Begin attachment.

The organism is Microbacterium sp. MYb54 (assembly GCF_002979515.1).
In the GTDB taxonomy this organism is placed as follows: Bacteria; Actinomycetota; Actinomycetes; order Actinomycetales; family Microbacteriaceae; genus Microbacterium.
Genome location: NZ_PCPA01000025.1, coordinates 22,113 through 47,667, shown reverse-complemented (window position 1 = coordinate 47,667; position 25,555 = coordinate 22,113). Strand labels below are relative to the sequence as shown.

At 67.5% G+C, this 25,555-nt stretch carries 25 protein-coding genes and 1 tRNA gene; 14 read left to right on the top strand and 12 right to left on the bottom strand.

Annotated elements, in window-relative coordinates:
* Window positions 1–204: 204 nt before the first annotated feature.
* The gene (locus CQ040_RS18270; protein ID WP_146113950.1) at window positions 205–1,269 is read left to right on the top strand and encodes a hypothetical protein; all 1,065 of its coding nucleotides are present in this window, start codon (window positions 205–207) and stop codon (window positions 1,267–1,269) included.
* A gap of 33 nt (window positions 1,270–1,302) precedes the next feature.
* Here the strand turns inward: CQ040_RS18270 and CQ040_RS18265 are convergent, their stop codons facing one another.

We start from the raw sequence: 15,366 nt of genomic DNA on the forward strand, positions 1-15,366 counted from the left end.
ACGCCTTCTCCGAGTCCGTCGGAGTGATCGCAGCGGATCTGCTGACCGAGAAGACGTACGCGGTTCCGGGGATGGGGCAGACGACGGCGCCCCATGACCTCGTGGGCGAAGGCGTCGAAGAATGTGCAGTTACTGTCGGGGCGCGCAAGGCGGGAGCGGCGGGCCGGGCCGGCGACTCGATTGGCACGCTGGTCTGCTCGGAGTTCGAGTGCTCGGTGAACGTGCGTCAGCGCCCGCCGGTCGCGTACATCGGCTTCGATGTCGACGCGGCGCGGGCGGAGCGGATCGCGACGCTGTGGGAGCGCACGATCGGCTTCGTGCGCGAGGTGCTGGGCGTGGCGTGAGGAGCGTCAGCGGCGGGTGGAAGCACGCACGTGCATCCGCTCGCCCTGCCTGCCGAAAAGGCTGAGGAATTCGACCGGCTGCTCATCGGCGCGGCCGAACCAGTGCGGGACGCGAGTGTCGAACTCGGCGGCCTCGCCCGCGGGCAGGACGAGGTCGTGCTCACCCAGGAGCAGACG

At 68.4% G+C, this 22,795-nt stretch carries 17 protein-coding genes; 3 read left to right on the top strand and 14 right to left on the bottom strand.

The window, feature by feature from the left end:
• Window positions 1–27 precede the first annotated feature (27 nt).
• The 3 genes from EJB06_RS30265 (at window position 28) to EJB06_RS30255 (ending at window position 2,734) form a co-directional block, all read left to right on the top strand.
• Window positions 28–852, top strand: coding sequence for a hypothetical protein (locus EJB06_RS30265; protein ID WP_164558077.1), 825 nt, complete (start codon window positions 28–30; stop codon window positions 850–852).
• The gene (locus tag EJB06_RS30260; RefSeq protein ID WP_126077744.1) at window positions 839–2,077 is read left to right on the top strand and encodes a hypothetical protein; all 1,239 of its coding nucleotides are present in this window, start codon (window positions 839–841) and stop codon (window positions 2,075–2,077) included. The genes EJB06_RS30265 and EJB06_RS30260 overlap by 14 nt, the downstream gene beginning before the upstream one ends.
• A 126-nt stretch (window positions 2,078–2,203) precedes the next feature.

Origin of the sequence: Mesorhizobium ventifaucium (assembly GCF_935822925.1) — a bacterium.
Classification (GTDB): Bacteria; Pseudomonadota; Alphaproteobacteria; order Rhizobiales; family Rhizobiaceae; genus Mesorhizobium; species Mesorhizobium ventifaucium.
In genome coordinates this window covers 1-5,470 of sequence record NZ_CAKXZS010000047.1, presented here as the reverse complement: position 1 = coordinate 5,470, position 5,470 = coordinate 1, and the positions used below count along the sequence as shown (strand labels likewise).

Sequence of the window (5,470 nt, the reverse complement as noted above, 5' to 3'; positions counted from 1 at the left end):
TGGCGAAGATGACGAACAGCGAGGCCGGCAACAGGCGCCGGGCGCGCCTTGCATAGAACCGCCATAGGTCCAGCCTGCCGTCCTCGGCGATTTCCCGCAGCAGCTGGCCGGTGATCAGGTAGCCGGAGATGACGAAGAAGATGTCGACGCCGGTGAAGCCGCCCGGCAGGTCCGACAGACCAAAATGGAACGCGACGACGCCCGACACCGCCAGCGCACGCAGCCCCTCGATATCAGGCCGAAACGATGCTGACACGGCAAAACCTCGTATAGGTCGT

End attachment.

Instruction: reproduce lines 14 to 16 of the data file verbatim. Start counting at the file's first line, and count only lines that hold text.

• Window positions 1–27 precede the first annotated feature (27 nt).
• The 3 genes from EJB06_RS30265 (at window position 28) to EJB06_RS30255 (ending at window position 2,734) form a co-directional block, all read left to right on the top strand.
• Window positions 28–852, top strand: coding sequence for a hypothetical protein (locus EJB06_RS30265; protein ID WP_164558077.1), 825 nt, complete (start codon window positions 28–30; stop codon window positions 850–852).